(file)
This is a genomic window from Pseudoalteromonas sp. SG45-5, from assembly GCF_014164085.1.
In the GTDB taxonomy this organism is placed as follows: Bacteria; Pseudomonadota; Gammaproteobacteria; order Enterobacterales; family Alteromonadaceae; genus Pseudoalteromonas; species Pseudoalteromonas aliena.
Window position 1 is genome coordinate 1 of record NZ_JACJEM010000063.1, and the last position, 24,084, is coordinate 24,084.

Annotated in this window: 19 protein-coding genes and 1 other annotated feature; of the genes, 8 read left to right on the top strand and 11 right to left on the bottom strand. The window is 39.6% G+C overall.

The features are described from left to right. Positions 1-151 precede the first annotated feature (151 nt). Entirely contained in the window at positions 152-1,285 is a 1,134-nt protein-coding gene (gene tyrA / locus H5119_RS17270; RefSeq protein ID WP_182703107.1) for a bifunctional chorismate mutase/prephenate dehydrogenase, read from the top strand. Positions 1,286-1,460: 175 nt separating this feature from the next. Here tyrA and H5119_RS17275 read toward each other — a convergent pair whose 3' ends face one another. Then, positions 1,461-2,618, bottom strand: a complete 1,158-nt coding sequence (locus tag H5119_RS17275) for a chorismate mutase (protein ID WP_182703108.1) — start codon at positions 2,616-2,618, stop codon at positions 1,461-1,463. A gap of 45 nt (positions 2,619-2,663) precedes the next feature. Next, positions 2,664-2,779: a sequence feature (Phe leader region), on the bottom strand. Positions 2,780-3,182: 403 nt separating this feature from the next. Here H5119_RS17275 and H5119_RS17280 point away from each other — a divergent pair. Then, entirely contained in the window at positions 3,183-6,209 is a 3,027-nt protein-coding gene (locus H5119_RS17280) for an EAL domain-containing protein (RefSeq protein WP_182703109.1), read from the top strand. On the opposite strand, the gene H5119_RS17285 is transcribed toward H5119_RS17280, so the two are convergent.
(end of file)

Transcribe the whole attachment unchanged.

This is a genomic window from Pseudoalteromonas sp. SG45-5, from assembly GCF_014164085.1.
In the GTDB taxonomy this organism is placed as follows: Bacteria; Pseudomonadota; Gammaproteobacteria; order Enterobacterales; family Alteromonadaceae; genus Pseudoalteromonas; species Pseudoalteromonas aliena.
Window position 1 is genome coordinate 1 of record NZ_JACJEM010000063.1, and the last position, 24,084, is coordinate 24,084.

Annotated in this window: 19 protein-coding genes and 1 other annotated feature; of the genes, 8 read left to right on the top strand and 11 right to left on the bottom strand. The window is 39.6% G+C overall.

The features are described from left to right. Positions 1-151 precede the first annotated feature (151 nt). Entirely contained in the window at positions 152-1,285 is a 1,134-nt protein-coding gene (gene tyrA / locus H5119_RS17270; RefSeq protein ID WP_182703107.1) for a bifunctional chorismate mutase/prephenate dehydrogenase, read from the top strand. Positions 1,286-1,460: 175 nt separating this feature from the next. Here tyrA and H5119_RS17275 read toward each other — a convergent pair whose 3' ends face one another. Then, positions 1,461-2,618, bottom strand: a complete 1,158-nt coding sequence (locus tag H5119_RS17275) for a chorismate mutase (protein ID WP_182703108.1) — start codon at positions 2,616-2,618, stop codon at positions 1,461-1,463. A gap of 45 nt (positions 2,619-2,663) precedes the next feature. Next, positions 2,664-2,779: a sequence feature (Phe leader region), on the bottom strand. Positions 2,780-3,182: 403 nt separating this feature from the next. Here H5119_RS17275 and H5119_RS17280 point away from each other — a divergent pair. Then, entirely contained in the window at positions 3,183-6,209 is a 3,027-nt protein-coding gene (locus H5119_RS17280) for an EAL domain-containing protein (RefSeq protein WP_182703109.1), read from the top strand. On the opposite strand, the gene H5119_RS17285 is transcribed toward H5119_RS17280, so the two are convergent.